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Seneca Shore Wine Cellars
K.L. Sullivan

The sky was filled with multi-gray clouds with light streaks as we drove along the driveway to the Seneca Shore Wine Cellars parking lot. We parked between the winery and Seneca Lake. At this time of year, with the deciduous leaves on the ground, it was much easier to see the beauty of Seneca Lake. As we spoke with the winemaker of Seneca Shore Wine Cellars, we gazed out at the beauty of the lake that he sees every morning when he comes to work.

Seneca Shore Wine Cellars began in 1993 with the planting of vineyards, and the winery opened in 1997. Seneca Shore Wine Cellars grows many of the grapes on 48 acres, and these grapes are used in their production of dry and semi-dry wines. The winery purchases some of their grapes for sweet wines. The annual production of wine is about 12,000 gallons. This winery participates in the Finger Lakes Wine Festival along with more than 70 other wineries. This is your chance to enjoy good food, demonstrations, seminars as well as arts and crafts. Go http://www.flwinefest.com/info.html to get more details about this exciting event in July, 2007.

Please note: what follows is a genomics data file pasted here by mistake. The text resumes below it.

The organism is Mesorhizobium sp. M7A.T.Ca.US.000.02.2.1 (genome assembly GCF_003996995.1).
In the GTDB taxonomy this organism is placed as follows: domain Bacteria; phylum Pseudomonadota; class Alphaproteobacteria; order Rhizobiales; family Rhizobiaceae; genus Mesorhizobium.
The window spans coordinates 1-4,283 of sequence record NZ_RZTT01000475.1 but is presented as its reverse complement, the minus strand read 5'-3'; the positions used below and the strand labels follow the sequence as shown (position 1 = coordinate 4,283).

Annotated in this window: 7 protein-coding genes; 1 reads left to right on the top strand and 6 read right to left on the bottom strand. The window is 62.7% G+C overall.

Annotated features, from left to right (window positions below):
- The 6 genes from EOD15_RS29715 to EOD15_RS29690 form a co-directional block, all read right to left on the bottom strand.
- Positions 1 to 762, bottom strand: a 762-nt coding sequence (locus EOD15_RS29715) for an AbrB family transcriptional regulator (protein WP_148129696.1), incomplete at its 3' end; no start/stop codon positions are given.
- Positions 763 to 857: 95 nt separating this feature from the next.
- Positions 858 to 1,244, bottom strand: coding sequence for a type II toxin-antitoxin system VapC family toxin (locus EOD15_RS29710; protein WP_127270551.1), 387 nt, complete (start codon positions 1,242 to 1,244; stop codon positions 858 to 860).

The emphasis at Seneca Shore Wine Cellars was the Medieval Ages. Wine servers were dressed in Medieval Age costumes. Our wine server wore a long purple dress typical of the upper class during the Medieval Ages. When we explained we had questions about the winery she quickly found the winemaker who came and answered our questions and commented on many aspects of the wine industry. He is enthusiastic about winemaking. It was evident that he thoroughly enjoys working with nature. He mentioned how early that morning the sun rising had been wonderful and he added that he takes time each day to truly appreciate the wonder of nature.

We wanted to know why this winery emphasized the Medieval Ages, and the winemaker pointed to a beautiful tapestry depicting scenes of wine producing. He feels wine making today is reminiscent of wine making in the Medieval Ages. He likes to remind visitors that wine has been produced for several thousand years. During Medieval times, the vines were grown similar to the way they are grown today. The crushing of the grapes was also similar.

After tasting a selection of wines, we went to the back of the tasting room where we saw an assortment of wine knickknacks and crafts for sale. One of our favorite items was a lighted wine bottle that had been hand painted.

We enjoyed our visit to Seneca Shore Wine Cellars and hope you will enjoy yours, too.


Seneca Shore Wine Cellars
Penn Yan, New York












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